I am wrought with emotion at the sobering knowledge that you are no longer here. Had you any idea how your death would impact the world? On June 25, 2009, your passing almost succeeded in crashing the Internet, suspending social media mechanisms like Twitter in the process. In excess of 1.6 million people logged into a random lottery system in hopes to garner one of the 20,000 tickets needed to gain access into your memorial service. Your face graces the cover of virtually every major (and minor) international periodical, newspaper, and news program for almost two weeks. The pulse of the world has skipped a beat. The world is in a state of shock—you, the indomitable Michael Jackson, is dead.
Much has been written and reported about you from your impact on an impressively diverse and large demographic to your physical transformations to your massive debts and legal troubles stemming from allegations of pedophilia to the fate of your children. From cartoon strips to pop culture critiques to esoteric academic musings, you are captivating the global imagination. As a child of the 80s, you were unequivocally the model for many of my own dalliances with choreography and dance expression. More importantly, it’s your role as the seminal figure in the integration of African American musicality into the global pop culture stratosphere that bears a seismic weight.
Before the international frenzy that Barack Obama commanded following his historic presidential campaign and win, you were the global face of Black exceptionalism and achievement. It is impossible to be an even casual consumer of popular music today and not bear witness to the modeling, remixing, modification, and even plagiarism of your dance moves, innovative music videos, and sense of style and reinvention. It’s difficult to imagine what the cultural productions of artists such as Usher, Justin Timberlake, Chris Brown, Beyonce, and a score of others would look like had you never existed. Sandwiched in between heavyweights such as Motown’s Barry Gordy and Quincy Jones, I suspect your brilliance was grounded through the tutelage of these two musical legends. Drawing upon the rich history of African American music and performance, you respected and studied the oeuvre of musicians such as Diana Ross, James Brown, the Nicholas Brothers, Jackie Wilson, Aretha Franklin, Sammy Davis, Jr. and Dionne Warwick and—as true geniuses do—reinvented yourself amidst this tradition, electrifying the world with his catalog of rhythmic adroitness and musical theatrics.
But before you, pop music was a largely segregated art form. Prior to you, mainstream television music channels such as MTV did not air videos by Black artists. Upon the massive success of Thriller, your fame was undeniable, making you the first major crossover global pop star, defying the barriers that race presented for so many artists before him. The sheer demand for Jackson was so great that MTV had no choice but to showcase Thriller. And the rest is history. Never before has an artist touched every race, age, class, sexual orientation, and nationality in the way that you did. Moreover, you played a transformative role in shaping ideas of African American music and performance to a global audience in a way never before achieved by any other artist. You turned the world on its head, singlehandedly.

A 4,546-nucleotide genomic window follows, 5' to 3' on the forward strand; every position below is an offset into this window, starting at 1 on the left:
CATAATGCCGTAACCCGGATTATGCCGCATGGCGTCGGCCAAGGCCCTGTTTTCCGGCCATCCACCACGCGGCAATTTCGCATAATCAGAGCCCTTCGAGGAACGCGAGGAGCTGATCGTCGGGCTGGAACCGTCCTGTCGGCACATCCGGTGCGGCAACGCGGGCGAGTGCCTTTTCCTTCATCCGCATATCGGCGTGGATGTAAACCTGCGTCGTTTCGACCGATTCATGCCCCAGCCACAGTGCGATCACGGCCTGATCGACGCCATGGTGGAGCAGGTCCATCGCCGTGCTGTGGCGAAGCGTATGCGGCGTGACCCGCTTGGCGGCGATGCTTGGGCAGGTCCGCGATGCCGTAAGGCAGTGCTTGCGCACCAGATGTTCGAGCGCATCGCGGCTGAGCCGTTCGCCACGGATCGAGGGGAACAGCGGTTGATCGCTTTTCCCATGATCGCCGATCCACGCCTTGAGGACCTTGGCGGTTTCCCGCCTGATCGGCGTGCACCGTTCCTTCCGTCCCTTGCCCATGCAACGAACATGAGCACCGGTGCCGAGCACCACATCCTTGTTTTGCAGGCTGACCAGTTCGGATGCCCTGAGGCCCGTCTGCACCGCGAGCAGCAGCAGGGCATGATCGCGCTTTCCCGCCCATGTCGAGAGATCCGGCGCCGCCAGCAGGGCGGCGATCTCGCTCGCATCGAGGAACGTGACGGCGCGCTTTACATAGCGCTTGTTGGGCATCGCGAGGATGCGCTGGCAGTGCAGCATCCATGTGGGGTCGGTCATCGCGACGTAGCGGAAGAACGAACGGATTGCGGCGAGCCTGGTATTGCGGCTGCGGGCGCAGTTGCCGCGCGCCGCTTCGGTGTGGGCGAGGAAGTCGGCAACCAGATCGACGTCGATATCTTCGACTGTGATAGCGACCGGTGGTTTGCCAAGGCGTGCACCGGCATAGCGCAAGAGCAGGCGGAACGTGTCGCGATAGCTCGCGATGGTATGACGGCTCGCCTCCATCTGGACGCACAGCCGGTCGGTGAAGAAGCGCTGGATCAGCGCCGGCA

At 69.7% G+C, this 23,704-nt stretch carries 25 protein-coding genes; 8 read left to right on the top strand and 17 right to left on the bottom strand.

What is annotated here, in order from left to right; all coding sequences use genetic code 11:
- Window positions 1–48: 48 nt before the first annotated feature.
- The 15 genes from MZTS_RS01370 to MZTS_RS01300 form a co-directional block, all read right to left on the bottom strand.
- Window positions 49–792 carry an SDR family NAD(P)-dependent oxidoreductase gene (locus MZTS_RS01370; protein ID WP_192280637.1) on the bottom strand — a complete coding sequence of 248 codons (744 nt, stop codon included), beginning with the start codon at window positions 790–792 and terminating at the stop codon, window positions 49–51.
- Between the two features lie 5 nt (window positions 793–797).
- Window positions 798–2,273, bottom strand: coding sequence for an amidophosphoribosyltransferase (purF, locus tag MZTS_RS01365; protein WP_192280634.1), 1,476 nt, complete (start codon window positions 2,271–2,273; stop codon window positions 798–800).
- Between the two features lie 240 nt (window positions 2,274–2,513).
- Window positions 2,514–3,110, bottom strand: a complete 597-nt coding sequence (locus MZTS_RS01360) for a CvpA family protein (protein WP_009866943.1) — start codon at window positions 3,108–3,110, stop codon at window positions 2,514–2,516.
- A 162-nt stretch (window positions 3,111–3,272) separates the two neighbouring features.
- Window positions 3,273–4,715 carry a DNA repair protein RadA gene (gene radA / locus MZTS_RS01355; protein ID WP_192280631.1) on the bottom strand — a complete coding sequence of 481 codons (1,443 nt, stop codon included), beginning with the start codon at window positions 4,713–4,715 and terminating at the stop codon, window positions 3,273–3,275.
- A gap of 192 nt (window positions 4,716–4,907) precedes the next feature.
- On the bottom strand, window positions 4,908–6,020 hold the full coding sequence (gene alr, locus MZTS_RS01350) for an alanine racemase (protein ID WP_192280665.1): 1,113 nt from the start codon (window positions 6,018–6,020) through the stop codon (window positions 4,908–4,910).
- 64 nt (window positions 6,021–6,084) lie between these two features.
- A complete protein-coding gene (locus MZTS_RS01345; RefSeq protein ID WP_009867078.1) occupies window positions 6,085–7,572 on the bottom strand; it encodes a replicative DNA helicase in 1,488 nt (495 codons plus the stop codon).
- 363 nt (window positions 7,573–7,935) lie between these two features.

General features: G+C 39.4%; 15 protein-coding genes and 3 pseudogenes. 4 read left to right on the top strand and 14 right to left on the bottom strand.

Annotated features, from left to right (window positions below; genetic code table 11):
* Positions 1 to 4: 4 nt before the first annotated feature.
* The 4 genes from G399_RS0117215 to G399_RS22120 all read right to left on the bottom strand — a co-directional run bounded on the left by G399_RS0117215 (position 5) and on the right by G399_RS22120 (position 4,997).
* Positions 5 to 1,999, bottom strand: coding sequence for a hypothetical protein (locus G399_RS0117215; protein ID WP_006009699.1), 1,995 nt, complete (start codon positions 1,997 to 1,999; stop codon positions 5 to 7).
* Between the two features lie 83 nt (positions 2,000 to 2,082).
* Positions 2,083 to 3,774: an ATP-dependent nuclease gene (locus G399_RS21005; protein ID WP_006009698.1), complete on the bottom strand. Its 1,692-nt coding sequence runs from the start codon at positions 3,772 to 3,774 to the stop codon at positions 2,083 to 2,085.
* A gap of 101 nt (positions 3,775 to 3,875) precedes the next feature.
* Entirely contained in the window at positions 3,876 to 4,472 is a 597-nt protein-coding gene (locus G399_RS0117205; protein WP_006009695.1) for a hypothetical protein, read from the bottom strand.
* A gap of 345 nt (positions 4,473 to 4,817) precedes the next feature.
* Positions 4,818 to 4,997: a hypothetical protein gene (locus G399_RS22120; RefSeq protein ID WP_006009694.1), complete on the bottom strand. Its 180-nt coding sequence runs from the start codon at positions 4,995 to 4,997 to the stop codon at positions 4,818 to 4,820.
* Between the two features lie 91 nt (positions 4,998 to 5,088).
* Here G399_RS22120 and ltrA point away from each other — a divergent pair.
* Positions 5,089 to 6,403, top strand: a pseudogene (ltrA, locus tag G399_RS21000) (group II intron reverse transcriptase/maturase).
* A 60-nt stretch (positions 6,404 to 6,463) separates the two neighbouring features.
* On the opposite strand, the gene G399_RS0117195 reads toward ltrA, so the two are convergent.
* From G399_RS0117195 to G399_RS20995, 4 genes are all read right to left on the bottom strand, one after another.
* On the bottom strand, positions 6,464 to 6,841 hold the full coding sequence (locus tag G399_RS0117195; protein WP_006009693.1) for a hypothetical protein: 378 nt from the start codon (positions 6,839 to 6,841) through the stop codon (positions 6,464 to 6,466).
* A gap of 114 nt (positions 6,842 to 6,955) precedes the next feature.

It is not lost on me that this year, America celebrated two native sons, welcoming the inauguration of Barack Obama and saying farewell to you; in the span of six months, the world has born witness to the birth and death of two Black superstars that have shaped the global idea of Blackness—specifically, Black masculinity, Black vocality, and Black expression. Both of you have destabilized popular notions of Black masculinity, in favor of a definition, that takes great stock in empathy, humanism, service, and a strong work ethic. In your passing, the world is losing a pioneer and cultural icon.
Though not without your own controversies, no other pop star has brought together such a diverse palate of humanity through musical performance. Is there another human being alive whose death would carry the same weight as yours? Oprah? Barack? Stevie? I’m not sure. But what I do know is that your passing has caused me to undergo a period of reflection of Michael the musician, Michael the man, and Michael the cultural icon. You were such an incredibly complicated and simultaneously deeply empathic human being, and your meteoric rise and superstar status has taught me more about stardom, influence, and humanity than any other pop culture icon. You have definitely influenced my development as a consumer and critic of popular culture.
Perhaps, now you can rest and find the peace you so desperately sought throughout your lifetime. This is my wish for Michael, a thriller in your own right, rest in peace…
// Sound Affects
"The man whose songs were recorded by Johnny Cash, Alan Jackson, Ricky Skaggs, David Allan Coe, The Highwaymen, and countless others succumbs to time’s cruel cue that the only token of permanence we have to offer are the effects of shared moments and memories.READ the article